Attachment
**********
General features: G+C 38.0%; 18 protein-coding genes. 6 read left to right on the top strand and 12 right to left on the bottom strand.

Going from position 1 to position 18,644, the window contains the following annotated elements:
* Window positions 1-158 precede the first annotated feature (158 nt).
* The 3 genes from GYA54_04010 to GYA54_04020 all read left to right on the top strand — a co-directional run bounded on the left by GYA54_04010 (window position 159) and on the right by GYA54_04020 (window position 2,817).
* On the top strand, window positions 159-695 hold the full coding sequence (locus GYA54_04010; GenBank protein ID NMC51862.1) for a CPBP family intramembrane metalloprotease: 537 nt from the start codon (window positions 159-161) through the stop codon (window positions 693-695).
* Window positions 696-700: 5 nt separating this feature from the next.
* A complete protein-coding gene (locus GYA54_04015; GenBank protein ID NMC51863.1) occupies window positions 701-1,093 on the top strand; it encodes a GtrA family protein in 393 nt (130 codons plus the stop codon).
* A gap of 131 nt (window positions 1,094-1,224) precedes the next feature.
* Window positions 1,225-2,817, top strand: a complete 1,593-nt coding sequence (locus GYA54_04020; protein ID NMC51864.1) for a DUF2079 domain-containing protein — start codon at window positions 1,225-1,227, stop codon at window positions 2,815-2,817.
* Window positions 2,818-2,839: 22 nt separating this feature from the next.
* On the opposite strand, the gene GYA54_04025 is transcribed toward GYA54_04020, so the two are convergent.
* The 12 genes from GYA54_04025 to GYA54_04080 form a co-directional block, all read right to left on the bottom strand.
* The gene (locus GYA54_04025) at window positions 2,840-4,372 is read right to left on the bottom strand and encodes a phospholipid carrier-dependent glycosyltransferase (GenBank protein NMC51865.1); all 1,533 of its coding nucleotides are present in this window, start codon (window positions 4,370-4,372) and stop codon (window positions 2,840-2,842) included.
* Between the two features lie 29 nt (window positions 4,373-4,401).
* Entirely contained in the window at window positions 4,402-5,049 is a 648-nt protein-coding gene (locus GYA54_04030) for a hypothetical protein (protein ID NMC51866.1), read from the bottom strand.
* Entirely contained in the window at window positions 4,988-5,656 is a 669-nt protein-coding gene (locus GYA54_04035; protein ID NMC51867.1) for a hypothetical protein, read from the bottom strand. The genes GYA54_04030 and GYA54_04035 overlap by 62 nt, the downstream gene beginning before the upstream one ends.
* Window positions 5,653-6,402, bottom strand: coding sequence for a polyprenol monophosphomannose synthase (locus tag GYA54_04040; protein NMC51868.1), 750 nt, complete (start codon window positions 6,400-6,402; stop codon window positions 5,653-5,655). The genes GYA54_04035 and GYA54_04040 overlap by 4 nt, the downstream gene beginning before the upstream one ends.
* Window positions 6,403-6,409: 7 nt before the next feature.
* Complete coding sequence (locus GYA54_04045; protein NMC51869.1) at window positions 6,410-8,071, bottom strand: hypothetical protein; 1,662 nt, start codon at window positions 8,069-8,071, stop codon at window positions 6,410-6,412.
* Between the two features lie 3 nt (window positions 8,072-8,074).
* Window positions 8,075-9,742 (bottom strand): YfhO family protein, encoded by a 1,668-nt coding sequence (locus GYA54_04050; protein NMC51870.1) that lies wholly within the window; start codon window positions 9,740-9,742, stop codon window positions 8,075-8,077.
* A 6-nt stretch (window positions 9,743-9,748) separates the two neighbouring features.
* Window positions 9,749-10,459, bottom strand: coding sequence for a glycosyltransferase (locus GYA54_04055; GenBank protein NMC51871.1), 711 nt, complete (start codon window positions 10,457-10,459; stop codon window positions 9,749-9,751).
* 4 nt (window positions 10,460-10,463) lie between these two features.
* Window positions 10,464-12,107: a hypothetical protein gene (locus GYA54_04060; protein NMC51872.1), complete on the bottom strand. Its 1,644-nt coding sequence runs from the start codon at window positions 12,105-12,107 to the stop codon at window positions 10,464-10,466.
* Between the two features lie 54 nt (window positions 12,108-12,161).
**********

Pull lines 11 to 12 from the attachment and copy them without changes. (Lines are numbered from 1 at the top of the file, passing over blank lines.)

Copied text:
* On the opposite strand, the gene GYA54_04025 is transcribed toward GYA54_04020, so the two are convergent.
* The 12 genes from GYA54_04025 to GYA54_04080 form a co-directional block, all read right to left on the bottom strand.